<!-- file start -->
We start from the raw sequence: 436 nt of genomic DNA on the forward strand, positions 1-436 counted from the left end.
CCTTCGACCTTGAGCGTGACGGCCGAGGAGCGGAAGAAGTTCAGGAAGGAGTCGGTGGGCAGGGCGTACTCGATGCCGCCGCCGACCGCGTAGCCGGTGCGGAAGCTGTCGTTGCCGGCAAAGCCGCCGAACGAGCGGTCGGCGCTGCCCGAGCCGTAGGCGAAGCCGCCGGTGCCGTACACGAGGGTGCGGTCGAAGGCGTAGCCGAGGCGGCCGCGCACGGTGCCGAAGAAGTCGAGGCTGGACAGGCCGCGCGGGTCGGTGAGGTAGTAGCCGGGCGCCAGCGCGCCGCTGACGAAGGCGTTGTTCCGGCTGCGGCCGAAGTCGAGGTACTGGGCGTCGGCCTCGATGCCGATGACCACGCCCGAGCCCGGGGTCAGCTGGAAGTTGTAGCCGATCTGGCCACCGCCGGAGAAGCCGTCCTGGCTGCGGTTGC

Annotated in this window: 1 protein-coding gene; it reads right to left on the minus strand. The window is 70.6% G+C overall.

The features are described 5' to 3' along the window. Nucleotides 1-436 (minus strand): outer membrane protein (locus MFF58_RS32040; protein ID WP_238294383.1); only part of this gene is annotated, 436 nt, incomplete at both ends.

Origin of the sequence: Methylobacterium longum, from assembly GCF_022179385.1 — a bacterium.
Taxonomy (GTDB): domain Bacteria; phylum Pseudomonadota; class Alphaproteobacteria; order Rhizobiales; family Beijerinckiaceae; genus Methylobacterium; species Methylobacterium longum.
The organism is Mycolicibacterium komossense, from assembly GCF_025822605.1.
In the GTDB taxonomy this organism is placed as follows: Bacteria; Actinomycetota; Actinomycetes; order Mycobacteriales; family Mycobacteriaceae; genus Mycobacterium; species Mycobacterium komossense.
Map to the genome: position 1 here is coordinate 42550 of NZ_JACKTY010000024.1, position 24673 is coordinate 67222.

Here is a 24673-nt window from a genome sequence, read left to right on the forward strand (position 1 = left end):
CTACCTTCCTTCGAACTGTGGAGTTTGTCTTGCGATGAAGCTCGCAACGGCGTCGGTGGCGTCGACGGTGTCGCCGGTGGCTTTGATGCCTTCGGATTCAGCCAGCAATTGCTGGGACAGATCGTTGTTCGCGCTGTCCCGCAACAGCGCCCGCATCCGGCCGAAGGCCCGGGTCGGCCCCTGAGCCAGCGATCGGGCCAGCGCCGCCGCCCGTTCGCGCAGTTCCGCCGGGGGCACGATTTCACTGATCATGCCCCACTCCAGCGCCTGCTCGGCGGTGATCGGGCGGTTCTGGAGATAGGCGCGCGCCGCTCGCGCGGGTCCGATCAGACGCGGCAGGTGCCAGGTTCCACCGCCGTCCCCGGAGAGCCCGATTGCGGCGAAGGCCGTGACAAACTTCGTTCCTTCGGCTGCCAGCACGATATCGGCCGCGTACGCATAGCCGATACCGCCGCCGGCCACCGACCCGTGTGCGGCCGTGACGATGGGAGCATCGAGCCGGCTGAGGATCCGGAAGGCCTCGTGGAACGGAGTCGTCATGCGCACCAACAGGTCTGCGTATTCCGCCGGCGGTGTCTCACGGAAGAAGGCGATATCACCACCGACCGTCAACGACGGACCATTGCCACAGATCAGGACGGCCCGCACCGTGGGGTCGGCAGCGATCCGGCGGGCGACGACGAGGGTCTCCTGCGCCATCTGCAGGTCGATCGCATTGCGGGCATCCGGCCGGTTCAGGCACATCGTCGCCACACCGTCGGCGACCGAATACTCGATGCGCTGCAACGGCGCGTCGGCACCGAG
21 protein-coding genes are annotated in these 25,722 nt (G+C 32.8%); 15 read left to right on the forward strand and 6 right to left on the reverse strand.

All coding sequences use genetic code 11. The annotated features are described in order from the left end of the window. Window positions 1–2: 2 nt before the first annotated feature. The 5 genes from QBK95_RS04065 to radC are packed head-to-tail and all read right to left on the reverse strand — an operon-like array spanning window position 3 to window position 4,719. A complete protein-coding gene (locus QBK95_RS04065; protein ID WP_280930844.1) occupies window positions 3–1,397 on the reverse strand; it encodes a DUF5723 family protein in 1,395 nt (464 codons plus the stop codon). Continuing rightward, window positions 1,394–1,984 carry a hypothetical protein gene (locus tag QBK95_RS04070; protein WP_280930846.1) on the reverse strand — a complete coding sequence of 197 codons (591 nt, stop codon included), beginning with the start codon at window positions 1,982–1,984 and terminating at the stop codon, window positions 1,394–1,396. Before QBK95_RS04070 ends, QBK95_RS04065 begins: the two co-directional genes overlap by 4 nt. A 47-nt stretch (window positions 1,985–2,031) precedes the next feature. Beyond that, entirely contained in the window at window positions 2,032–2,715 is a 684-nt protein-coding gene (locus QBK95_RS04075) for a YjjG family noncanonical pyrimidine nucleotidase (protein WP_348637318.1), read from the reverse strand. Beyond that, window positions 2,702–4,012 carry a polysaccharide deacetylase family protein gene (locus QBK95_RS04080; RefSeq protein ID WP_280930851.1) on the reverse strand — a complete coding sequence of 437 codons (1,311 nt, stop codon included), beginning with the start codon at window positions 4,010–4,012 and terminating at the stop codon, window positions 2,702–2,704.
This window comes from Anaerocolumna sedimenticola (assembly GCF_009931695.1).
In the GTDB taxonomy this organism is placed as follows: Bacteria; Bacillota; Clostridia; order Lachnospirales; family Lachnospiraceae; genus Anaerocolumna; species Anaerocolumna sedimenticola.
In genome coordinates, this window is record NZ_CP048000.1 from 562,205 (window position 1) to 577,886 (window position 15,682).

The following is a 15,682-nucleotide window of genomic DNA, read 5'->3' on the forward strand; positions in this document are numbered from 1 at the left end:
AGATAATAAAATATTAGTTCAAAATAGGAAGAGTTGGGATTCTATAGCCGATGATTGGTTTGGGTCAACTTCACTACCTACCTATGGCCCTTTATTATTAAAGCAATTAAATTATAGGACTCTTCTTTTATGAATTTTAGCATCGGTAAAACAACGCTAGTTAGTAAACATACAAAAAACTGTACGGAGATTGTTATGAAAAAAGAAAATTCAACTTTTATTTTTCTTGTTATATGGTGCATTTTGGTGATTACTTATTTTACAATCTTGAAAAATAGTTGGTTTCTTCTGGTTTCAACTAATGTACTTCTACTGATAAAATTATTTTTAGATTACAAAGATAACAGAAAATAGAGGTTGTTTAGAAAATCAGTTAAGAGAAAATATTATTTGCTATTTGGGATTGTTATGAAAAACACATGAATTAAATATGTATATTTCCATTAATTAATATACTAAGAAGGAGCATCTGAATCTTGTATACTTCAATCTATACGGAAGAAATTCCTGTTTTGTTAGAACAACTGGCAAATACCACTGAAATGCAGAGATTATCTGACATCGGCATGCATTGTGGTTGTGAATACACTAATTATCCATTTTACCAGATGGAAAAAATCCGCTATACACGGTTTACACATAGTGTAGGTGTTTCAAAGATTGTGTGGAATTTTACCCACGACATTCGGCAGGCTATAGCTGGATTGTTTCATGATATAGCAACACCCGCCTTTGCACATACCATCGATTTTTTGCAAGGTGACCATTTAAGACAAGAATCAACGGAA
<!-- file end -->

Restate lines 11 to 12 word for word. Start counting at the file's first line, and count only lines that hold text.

CTACCTTCCTTCGAACTGTGGAGTTTGTCTTGCGATGAAGCTCGCAACGGCGTCGGTGGCGTCGACGGTGTCGCCGGTGGCTTTGATGCCTTCGGATTCAGCCAGCAATTGCTGGGACAGATCGTTGTTCGCGCTGTCCCGCAACAGCGCCCGCATCCGGCCGAAGGCCCGGGTCGGCCCCTGAGCCAGCGATCGGGCCAGCGCCGCCGCCCGTTCGCGCAGTTCCGCCGGGGGCACGATTTCACTGATCATGCCCCACTCCAGCGCCTGCTCGGCGGTGATCGGGCGGTTCTGGAGATAGGCGCGCGCCGCTCGCGCGGGTCCGATCAGACGCGGCAGGTGCCAGGTTCCACCGCCGTCCCCGGAGAGCCCGATTGCGGCGAAGGCCGTGACAAACTTCGTTCCTTCGGCTGCCAGCACGATATCGGCCGCGTACGCATAGCCGATACCGCCGCCGGCCACCGACCCGTGTGCGGCCGTGACGATGGGAGCATCGAGCCGGCTGAGGATCCGGAAGGCCTCGTGGAACGGAGTCGTCATGCGCACCAACAGGTCTGCGTATTCCGCCGGCGGTGTCTCACGGAAGAAGGCGATATCACCACCGACCGTCAACGACGGACCATTGCCACAGATCAGGACGGCCCGCACCGTGGGGTCGGCAGCGATCCGGCGGGCGACGACGAGGGTCTCCTGCGCCATCTGCAGGTCGATCGCATTGCGGGCATCCGGCCGGTTCAGGCACATCGTCGCCACACCGTCGGCGACCGAATACTCGATGCGCTGCAACGGCGCGTCGGCACCGAG
21 protein-coding genes are annotated in these 25,722 nt (G+C 32.8%); 15 read left to right on the forward strand and 6 right to left on the reverse strand.